Two G4S directors axed, but Buckles survives Olympic review

Two senior staff at private security firm G4S are leaving in the aftermath of the firm's fiasco, but CEO Nick Buckles isn't one of them.

by Michael Northcott
Last Updated: 19 Aug 2013

David Taylor-Smith and Ian Horseman Sewell have today discovered a new use for the word ‘security’ – job security. The COO and MD respectively have resigned from the security firm after a review into its Olympic fiasco. In case you’d forgotten, the government had to draft in thousands of military personnel to cover for a shortfall in numbers by G4S, which came to light just a couple of weeks before the games were due to start. 

Amazingly, CEO Nick Buckles has managed to hold on to his hat despite massive public and political pressure for the firm to let his head roll. Earlier in the year he was grilled by MPs, and conceded that the whole affair had been a ‘humiliating shambles’. It’s fair to say that Buckles looked manifestly out of his depth during the select committee hearing, bumbling through answers and having to be rescued periodically by the more clued-up CFO who was sat next to him. Nonetheless, the review did ‘not identify any significant shortcomings in his performance’ during the screw-up. Except for his hair-do, maybe, but even that seems to have been shorn in penance in recent weeks...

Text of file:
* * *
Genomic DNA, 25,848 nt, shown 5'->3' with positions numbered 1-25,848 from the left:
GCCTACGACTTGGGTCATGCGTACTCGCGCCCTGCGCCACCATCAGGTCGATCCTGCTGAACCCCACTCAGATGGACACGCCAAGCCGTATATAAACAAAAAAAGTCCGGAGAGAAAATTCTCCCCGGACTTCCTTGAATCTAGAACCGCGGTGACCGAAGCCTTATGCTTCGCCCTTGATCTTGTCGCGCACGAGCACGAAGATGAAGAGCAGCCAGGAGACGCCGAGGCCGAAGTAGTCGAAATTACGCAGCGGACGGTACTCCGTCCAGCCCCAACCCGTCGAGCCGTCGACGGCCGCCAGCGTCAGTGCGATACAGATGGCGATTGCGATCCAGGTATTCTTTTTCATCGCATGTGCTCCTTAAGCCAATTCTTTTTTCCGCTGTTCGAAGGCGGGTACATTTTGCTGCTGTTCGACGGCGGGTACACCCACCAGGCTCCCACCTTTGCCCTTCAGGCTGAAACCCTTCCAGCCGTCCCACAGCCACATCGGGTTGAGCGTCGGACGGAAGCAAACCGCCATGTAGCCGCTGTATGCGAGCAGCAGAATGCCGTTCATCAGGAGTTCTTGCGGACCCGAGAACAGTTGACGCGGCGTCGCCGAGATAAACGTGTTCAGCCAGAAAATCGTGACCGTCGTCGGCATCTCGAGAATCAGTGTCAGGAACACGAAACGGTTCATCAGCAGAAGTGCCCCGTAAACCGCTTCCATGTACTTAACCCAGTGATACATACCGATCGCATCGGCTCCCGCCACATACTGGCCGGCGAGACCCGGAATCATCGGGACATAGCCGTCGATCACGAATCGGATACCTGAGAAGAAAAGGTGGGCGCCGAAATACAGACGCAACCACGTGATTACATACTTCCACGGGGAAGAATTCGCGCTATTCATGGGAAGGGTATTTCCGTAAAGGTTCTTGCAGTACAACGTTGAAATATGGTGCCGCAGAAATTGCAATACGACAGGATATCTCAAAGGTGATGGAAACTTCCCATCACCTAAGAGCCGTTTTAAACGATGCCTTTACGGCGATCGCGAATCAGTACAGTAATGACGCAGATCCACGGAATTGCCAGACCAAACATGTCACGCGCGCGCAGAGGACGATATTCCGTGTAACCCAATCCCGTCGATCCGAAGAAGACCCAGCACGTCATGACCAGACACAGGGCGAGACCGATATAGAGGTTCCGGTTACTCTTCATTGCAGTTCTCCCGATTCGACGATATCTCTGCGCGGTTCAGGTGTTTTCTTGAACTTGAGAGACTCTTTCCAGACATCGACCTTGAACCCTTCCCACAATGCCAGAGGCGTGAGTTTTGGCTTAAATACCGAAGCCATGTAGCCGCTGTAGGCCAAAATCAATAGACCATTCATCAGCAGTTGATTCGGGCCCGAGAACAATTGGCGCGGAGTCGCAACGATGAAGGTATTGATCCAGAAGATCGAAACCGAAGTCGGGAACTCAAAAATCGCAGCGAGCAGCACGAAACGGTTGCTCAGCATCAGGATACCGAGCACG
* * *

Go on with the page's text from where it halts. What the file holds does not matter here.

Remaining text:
In the review, the firm admitted that it had not appreciated the ‘scale and complexity’ of the contract, which was worth £284m and for which the firm was supposed to provide 10,000 security staff. The review also highlighted some changes it will make to how it handles contracts bigger than £50m from now on: more attention from the board of directors, for one thing. Perhaps if Buckles ever finds himself in the hotseat again, he’ll give the numbers a once over before engaging in a Q&A with angry MPs.

As a whole, the debacle has cost G4S £50m as well as a tonne of extra cash to foot the bill for the army’s last-minute involvement. Not to mention garnering global media coverage that showed the firm on less-than-impressive form… 

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